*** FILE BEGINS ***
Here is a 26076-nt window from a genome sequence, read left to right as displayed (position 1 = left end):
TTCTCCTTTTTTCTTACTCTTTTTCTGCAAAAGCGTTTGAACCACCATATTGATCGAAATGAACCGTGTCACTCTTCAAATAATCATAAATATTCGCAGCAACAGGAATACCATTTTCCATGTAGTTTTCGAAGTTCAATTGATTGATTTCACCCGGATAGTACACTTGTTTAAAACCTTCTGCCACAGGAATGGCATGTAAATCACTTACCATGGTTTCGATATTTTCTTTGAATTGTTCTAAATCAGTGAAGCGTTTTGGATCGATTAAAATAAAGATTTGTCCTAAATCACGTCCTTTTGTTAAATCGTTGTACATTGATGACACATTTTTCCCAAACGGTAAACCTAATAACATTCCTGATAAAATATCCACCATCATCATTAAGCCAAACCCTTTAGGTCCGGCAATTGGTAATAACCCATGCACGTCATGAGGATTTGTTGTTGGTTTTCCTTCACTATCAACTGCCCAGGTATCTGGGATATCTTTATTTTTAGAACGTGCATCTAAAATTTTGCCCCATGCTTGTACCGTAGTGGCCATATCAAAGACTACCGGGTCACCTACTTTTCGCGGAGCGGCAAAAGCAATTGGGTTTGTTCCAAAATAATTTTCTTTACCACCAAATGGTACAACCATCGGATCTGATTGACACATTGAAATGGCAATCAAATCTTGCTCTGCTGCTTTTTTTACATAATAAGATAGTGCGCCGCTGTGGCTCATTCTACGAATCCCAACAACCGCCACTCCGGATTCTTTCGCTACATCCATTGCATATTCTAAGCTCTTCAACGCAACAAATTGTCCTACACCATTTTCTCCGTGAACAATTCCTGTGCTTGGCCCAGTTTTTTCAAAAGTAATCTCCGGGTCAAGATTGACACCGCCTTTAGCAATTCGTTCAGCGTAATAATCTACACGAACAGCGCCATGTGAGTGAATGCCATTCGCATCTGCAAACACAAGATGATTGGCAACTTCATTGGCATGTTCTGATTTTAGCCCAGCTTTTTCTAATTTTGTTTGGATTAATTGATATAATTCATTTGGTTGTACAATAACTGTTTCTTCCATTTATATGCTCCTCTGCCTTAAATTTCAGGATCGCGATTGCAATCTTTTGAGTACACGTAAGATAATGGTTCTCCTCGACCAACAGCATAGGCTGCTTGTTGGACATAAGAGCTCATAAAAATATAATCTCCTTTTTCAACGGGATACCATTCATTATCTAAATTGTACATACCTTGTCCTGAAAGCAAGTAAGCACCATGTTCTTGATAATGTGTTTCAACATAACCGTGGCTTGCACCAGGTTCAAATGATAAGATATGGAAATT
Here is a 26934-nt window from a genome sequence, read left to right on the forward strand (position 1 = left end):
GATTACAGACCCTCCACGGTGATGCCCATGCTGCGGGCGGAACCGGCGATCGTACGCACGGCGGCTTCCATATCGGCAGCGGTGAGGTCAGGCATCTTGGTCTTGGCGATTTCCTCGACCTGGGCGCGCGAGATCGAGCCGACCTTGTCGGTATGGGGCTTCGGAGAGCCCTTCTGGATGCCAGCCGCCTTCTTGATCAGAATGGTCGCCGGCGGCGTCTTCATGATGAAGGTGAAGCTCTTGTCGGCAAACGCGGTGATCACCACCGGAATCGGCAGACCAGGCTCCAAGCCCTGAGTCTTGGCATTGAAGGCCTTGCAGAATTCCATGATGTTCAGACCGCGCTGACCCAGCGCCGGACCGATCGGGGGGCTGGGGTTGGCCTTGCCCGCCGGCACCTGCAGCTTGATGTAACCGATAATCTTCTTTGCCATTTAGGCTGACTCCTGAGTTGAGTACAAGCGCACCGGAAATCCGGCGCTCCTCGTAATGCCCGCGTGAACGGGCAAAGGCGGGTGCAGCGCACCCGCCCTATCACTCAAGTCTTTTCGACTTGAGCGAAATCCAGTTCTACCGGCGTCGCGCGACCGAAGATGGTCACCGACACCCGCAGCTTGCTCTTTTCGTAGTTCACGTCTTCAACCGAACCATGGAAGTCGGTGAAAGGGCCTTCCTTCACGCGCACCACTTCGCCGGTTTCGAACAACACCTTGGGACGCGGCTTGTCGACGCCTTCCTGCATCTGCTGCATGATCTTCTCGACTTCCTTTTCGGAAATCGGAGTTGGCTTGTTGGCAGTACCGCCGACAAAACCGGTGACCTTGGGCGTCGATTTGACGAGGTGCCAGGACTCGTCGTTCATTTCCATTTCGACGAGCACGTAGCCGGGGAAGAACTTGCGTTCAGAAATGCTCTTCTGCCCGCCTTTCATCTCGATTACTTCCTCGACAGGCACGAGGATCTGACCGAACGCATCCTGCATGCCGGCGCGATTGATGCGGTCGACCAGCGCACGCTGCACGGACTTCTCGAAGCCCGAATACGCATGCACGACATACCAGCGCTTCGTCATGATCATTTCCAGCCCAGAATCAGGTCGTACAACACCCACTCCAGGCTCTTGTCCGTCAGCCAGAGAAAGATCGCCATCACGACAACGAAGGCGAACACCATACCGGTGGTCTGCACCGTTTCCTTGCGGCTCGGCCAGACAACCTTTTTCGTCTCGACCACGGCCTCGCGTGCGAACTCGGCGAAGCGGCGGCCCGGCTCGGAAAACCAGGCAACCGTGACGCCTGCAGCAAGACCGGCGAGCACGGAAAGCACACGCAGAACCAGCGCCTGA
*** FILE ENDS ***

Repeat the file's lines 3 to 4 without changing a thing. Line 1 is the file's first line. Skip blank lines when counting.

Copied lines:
Here is a 26934-nt window from a genome sequence, read left to right on the forward strand (position 1 = left end):
GATTACAGACCCTCCACGGTGATGCCCATGCTGCGGGCGGAACCGGCGATCGTACGCACGGCGGCTTCCATATCGGCAGCGGTGAGGTCAGGCATCTTGGTCTTGGCGATTTCCTCGACCTGGGCGCGCGAGATCGAGCCGACCTTGTCGGTATGGGGCTTCGGAGAGCCCTTCTGGATGCCAGCCGCCTTCTTGATCAGAATGGTCGCCGGCGGCGTCTTCATGATGAAGGTGAAGCTCTTGTCGGCAAACGCGGTGATCACCACCGGAATCGGCAGACCAGGCTCCAAGCCCTGAGTCTTGGCATTGAAGGCCTTGCAGAATTCCATGATGTTCAGACCGCGCTGACCCAGCGCCGGACCGATCGGGGGGCTGGGGTTGGCCTTGCCCGCCGGCACCTGCAGCTTGATGTAACCGATAATCTTCTTTGCCATTTAGGCTGACTCCTGAGTTGAGTACAAGCGCACCGGAAATCCGGCGCTCCTCGTAATGCCCGCGTGAACGGGCAAAGGCGGGTGCAGCGCACCCGCCCTATCACTCAAGTCTTTTCGACTTGAGCGAAATCCAGTTCTACCGGCGTCGCGCGACCGAAGATGGTCACCGACACCCGCAGCTTGCTCTTTTCGTAGTTCACGTCTTCAACCGAACCATGGAAGTCGGTGAAAGGGCCTTCCTTCACGCGCACCACTTCGCCGGTTTCGAACAACACCTTGGGACGCGGCTTGTCGACGCCTTCCTGCATCTGCTGCATGATCTTCTCGACTTCCTTTTCGGAAATCGGAGTTGGCTTGTTGGCAGTACCGCCGACAAAACCGGTGACCTTGGGCGTCGATTTGACGAGGTGCCAGGACTCGTCGTTCATTTCCATTTCGACGAGCACGTAGCCGGGGAAGAACTTGCGTTCAGAAATGCTCTTCTGCCCGCCTTTCATCTCGATTACTTCCTCGACAGGCACGAGGATCTGACCGAACGCATCCTGCATGCCGGCGCGATTGATGCGGTCGACCAGCGCACGCTGCACGGACTTCTCGAAGCCCGAATACGCATGCACGACATACCAGCGCTTCGTCATGATCATTTCCAGCCCAGAATCAGGTCGTACAACACCCACTCCAGGCTCTTGTCCGTCAGCCAGAGAAAGATCGCCATCACGACAACGAAGGCGAACACCATACCGGTGGTCTGCACCGTTTCCTTGCGGCTCGGCCAGACAACCTTTTTCGTCTCGACCACGGCCTCGCGTGCGAACTCGGCGAAGCGGCGGCCCGGCTCGGAAAACCAGGCAACCGTGACGCCTGCAGCAAGACCGGCGAGCACGGAAAGCACACGCAGAACCAGCGCCTGA